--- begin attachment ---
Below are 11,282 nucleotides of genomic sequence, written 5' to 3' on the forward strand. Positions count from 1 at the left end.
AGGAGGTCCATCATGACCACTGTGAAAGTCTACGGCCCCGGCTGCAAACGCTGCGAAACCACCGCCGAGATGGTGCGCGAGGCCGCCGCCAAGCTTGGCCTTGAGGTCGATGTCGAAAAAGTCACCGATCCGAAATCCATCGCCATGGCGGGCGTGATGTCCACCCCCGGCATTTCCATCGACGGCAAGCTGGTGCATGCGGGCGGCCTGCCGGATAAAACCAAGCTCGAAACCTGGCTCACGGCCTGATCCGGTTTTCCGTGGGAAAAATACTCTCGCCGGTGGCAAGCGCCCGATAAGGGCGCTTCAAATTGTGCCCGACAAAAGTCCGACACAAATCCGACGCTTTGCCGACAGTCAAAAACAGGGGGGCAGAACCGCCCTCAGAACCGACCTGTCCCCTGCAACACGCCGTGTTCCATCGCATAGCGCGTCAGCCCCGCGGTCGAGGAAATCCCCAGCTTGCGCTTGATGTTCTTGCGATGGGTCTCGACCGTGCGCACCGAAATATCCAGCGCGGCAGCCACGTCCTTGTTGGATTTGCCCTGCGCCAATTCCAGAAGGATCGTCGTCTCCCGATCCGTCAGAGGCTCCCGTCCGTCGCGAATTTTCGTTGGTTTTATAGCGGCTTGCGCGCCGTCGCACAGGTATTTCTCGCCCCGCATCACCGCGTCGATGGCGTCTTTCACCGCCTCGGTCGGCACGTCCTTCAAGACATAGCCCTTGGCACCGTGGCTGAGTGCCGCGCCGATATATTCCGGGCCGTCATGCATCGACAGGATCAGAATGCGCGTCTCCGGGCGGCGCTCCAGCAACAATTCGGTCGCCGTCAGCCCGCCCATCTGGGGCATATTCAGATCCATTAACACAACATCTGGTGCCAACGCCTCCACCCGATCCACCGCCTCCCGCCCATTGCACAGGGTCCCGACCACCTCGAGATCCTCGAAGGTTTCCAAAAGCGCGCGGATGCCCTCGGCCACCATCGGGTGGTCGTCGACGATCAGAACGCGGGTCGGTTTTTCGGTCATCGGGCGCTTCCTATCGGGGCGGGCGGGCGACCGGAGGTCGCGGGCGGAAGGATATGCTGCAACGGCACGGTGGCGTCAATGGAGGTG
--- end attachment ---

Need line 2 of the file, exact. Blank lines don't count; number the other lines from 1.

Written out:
AGGAGGTCCATCATGACCACTGTGAAAGTCTACGGCCCCGGCTGCAAACGCTGCGAAACCACCGCCGAGATGGTGCGCGAGGCCGCCGCCAAGCTTGGCCTTGAGGTCGATGTCGAAAAAGTCACCGATCCGAAATCCATCGCCATGGCGGGCGTGATGTCCACCCCCGGCATTTCCATCGACGGCAAGCTGGTGCATGCGGGCGGCCTGCCGGATAAAACCAAGCTCGAAACCTGGCTCACGGCCTGATCCGGTTTTCCGTGGGAAAAATACTCTCGCCGGTGGCAAGCGCCCGATAAGGGCGCTTCAAATTGTGCCCGACAAAAGTCCGACACAAATCCGACGCTTTGCCGACAGTCAAAAACAGGGGGGCAGAACCGCCCTCAGAACCGACCTGTCCCCTGCAACACGCCGTGTTCCATCGCATAGCGCGTCAGCCCCGCGGTCGAGGAAATCCCCAGCTTGCGCTTGATGTTCTTGCGATGGGTCTCGACCGTGCGCACCGAAATATCCAGCGCGGCAGCCACGTCCTTGTTGGATTTGCCCTGCGCCAATTCCAGAAGGATCGTCGTCTCCCGATCCGTCAGAGGCTCCCGTCCGTCGCGAATTTTCGTTGGTTTTATAGCGGCTTGCGCGCCGTCGCACAGGTATTTCTCGCCCCGCATCACCGCGTCGATGGCGTCTTTCACCGCCTCGGTCGGCACGTCCTTCAAGACATAGCCCTTGGCACCGTGGCTGAGTGCCGCGCCGATATATTCCGGGCCGTCATGCATCGACAGGATCAGAATGCGCGTCTCCGGGCGGCGCTCCAGCAACAATTCGGTCGCCGTCAGCCCGCCCATCTGGGGCATATTCAGATCCATTAACACAACATCTGGTGCCAACGCCTCCACCCGATCCACCGCCTCCCGCCCATTGCACAGGGTCCCGACCACCTCGAGATCCTCGAAGGTTTCCAAAAGCGCGCGGATGCCCTCGGCCACCATCGGGTGGTCGTCGACGATCAGAACGCGGGTCGGTTTTTCGGTCATCGGGCGCTTCCTATCGGGGCGGGCGGGCGACCGGAGGTCGCGGGCGGAAGGATATGCTGCAACGGCACGGTGGCGTCAATGGAGGTG